- From the moment that the clock strikes three o'clock to the moment of the train leaving, exactly ten minutes of film-time passes. Obviously, trains were more punctual in the Old West than they are today!
- The film was originally going to feature Tom Cruise and Eric Bana in the lead roles but when Cruise dropped out, the project was shelved. It was only revived once Crowe had signed on.
What's not to like?
While the film's quality is never in doubt, it still struggles to make a significant impact in the way that Dances With Wolves or Unforgiven did. It isn't especially memorable apart from the performances of Crowe and Bale and it never strays too far from well-established Western clichés like the bad guys shooting people in the back or wearing all black. And while the two leads dominate the film, they don't give the supporting cast much of a look-in which is a pity - I enjoyed Fonda's throwback performance as McElroy but he wasn't given much in the way of screen-time.
But really, this is a film that deserves to be recognised as part of a Western revival alongside the likes of Kevin Costner's Open Range. One suspects that high production costs prohibits a plethora of Westerns flooding the market but if they are as well made and performed as this film is, I have no issue with that. I just wish more studios were prepared to take the risk of producing a film for a niche market that costs more than, say, your average slasher or teen rom-com movie. 3:10 To Yuma made most of its money in the US, unsurprisingly, and most films these days are made to appeal to as wide an audience demographic as possible. Whatever happened to artistic appeal, the lost skill of making a movie to tell a story or fulfil a director's vision?
Should I watch it?
Aside from being unfashionable and a hastily-written finale that confuses somewhat, 3:10 To Yuma is a marked improvement on the 1957 original thanks to inspired performances from Bale, Crowe and Fonda. It maintains an authenticity that some modern Westerns miss out on and its impressive production makes this an escapist trip through time, an old-school thriller that never shows its hand and keeps you guessing throughout. Great stuff!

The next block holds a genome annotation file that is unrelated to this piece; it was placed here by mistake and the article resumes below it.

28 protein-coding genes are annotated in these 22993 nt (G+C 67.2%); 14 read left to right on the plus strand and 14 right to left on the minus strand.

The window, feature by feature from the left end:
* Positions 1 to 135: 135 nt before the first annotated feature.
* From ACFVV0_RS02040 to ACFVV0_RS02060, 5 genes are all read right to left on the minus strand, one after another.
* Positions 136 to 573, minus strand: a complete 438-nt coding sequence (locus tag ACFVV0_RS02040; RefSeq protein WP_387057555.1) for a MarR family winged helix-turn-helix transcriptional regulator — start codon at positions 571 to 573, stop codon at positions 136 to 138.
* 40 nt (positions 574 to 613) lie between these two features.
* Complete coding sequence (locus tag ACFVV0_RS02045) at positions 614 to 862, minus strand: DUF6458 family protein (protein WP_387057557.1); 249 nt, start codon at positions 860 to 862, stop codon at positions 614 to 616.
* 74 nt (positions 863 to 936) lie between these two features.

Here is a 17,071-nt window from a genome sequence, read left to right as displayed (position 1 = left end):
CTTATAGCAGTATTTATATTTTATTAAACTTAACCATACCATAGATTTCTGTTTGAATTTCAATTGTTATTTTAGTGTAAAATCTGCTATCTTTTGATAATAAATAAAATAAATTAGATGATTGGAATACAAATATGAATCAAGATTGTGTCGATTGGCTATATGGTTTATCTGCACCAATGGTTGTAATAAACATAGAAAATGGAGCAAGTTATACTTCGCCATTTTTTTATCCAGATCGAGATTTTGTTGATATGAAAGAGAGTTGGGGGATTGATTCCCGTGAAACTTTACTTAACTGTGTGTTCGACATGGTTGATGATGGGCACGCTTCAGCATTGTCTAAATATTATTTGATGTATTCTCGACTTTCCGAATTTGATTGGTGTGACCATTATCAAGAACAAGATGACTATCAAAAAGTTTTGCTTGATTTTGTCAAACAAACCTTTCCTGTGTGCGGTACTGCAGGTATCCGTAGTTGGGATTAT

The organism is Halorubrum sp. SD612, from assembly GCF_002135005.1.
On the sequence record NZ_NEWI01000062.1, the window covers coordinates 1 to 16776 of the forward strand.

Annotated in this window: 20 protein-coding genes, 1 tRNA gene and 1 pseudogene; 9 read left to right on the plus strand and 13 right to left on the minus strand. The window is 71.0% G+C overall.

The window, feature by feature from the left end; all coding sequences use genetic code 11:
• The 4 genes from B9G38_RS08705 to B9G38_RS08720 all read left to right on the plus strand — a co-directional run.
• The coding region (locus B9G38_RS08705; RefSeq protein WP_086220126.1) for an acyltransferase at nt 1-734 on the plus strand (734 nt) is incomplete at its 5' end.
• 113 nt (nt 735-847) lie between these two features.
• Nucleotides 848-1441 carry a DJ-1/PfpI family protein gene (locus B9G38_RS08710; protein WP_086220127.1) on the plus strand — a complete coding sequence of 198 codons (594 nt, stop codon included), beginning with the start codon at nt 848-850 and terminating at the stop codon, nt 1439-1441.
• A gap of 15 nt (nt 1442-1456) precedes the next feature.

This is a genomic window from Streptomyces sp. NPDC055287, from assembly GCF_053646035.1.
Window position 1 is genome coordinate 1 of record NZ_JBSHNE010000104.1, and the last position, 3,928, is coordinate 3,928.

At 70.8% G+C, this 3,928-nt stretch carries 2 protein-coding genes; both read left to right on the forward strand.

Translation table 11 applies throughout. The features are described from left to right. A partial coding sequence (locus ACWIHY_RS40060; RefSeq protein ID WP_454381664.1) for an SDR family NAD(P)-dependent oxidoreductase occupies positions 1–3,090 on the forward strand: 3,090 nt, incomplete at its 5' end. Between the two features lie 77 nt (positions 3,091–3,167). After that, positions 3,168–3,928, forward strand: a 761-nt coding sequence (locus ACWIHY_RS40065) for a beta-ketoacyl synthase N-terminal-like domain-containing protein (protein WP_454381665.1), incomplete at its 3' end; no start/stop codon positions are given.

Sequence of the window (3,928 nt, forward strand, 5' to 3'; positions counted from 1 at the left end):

Great For: fans of Westerns, action lovers, cowboys, Republicans
Not So Great For: non-US audiences, the 1957 version of 3:10 To Yuma
What else should I watch?
Westerns, it seems, are enjoying something of a comeback in recent years with several films like Appaloosa and The Three Burials of Melquiades Estrada leading the charge. What is interesting is that Westerns aren't just about moseying on into your nearest saloon and gunning down the sheriff - several modern stories have a distinctly Western feel to them. This is true of films like the Oscar-hungry Brokeback Mountain and Robert Rodriguez's ultra-violent finale to his Mariachi trilogy, Once Upon A Time In Mexico.
Having said that, Westerns came in two flavours back in the heyday with classic films like High Noon and Shane and the more lurid spaghetti-westerns like A Fistful Of Dollars. I guess that anyone looking to start enjoying Westerns should only really start in one place - The Good, The Bad And The Ugly may be a spaghetti-western but it is now regarded as one of the most influential and important examples of the genre and it turned its star Clint Eastwood into an icon.
Questions & Answers
© 2018 Benjamin Cox